The Conservative Imagination
THE 'epic in prose about the life of Frederick the Great', which in Death in Venice Thomas Mann ascribes to his writer-heroAschenbach, he himself had planned to write several years before.1 He did not leave it at such vicarious fulfilment. Reduced to the modest dimensions of an essay, "Frederick and the Great Coalition" was published in 1915 as a small book which also contained reprints of two patriotic pieces, "Thoughts in War" and "Letter to the Svenska Dagbladet". Like these, the essay was inspired by the First World War and caused the painful break, lasting longer than the war itself, in Thomas Mann's hitherto closest personal and literary relationship. For his brother Heinrich responded with the celebrated essay on Zola (which first appeared in November 1915 in the periodical Die weissen Blätter and was later included in the volume Macht und Mensch).2 This essay was Heinrich Mann's "J'accuse". Zola's attack upon the perversion of truth in the name of ill-conceived patriotic ideals, his denunciation of the political powers in the land who had contrived, and their intellectual supporters who had condoned, a miscarriage of justice in the trial for espionage of the Jewish officer Dreyfus, served Heinrich Mann as the historical disguise for his own condemnation of the German war and all those German writers who espoused the national cause.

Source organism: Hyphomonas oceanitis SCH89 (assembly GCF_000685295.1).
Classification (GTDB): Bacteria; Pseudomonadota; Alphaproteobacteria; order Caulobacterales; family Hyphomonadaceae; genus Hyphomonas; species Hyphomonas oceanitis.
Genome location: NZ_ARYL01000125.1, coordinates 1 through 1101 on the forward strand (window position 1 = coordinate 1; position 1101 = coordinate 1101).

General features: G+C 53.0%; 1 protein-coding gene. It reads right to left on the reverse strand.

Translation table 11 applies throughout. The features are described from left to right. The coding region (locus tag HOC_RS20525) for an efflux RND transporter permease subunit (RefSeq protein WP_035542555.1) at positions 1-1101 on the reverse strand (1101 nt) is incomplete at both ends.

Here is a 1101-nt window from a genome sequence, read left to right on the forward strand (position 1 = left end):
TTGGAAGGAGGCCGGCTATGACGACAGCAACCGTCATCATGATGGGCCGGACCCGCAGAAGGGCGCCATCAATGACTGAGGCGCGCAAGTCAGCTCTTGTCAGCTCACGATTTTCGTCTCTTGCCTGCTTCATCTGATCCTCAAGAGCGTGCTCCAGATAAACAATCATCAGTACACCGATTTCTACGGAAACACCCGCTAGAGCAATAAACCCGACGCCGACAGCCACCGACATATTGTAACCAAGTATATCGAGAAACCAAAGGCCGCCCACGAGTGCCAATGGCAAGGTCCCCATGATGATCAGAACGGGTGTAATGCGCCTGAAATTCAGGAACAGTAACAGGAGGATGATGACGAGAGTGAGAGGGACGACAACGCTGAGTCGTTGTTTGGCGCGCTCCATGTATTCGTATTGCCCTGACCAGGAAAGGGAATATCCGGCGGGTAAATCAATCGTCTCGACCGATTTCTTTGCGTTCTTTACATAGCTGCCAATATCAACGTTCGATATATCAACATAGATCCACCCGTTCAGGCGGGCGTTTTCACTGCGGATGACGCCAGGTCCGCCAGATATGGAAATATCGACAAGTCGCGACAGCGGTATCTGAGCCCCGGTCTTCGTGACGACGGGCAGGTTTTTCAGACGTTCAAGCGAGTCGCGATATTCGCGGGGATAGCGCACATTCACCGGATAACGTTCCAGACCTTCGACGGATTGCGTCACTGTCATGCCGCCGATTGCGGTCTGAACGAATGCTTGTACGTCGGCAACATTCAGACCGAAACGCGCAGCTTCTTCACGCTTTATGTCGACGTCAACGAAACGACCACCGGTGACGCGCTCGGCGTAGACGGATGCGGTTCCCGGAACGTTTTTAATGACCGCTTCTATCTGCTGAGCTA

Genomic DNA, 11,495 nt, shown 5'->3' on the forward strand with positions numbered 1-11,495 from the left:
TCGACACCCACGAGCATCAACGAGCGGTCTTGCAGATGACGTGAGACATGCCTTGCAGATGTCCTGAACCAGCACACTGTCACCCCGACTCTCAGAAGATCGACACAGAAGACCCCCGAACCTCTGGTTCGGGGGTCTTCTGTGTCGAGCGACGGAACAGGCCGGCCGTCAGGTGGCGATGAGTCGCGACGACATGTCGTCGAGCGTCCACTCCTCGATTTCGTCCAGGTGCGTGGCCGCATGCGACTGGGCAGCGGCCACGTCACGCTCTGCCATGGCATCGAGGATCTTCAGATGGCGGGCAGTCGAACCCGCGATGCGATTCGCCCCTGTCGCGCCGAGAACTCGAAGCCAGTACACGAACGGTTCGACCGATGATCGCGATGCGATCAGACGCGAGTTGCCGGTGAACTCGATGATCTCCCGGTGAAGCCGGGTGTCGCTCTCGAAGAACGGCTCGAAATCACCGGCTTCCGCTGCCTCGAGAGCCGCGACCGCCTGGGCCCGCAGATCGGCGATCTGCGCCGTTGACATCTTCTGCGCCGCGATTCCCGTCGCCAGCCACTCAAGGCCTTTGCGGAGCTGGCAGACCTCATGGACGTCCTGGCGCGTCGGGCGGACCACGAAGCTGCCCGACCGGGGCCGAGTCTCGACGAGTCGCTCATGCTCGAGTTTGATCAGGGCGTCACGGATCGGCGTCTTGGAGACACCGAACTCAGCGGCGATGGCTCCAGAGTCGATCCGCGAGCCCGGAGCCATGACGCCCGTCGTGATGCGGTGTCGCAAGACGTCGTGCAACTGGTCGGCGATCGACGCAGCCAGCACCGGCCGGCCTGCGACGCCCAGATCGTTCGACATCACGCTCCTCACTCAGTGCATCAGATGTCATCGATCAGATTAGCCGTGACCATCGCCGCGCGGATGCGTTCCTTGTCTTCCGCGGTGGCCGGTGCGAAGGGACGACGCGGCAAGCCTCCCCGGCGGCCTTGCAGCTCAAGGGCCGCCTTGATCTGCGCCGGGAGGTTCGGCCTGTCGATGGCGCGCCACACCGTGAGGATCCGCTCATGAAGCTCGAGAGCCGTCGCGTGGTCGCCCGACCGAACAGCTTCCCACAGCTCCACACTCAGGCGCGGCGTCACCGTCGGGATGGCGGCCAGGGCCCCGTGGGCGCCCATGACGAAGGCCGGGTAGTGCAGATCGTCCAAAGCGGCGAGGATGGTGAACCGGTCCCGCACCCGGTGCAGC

There can be little doubt that many of Heinrich Mann's obvious allusions to the contemporary intellectual scene in Germany were aimed at the conservative and patriotic author
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Publication information: Book title: The Ironic German, a Study of Thomas Mann. Contributors: Erich Heller - Author. Publisher: Little Brown. Place of publication: Boston. Publication year: 1958. Page number: 116.
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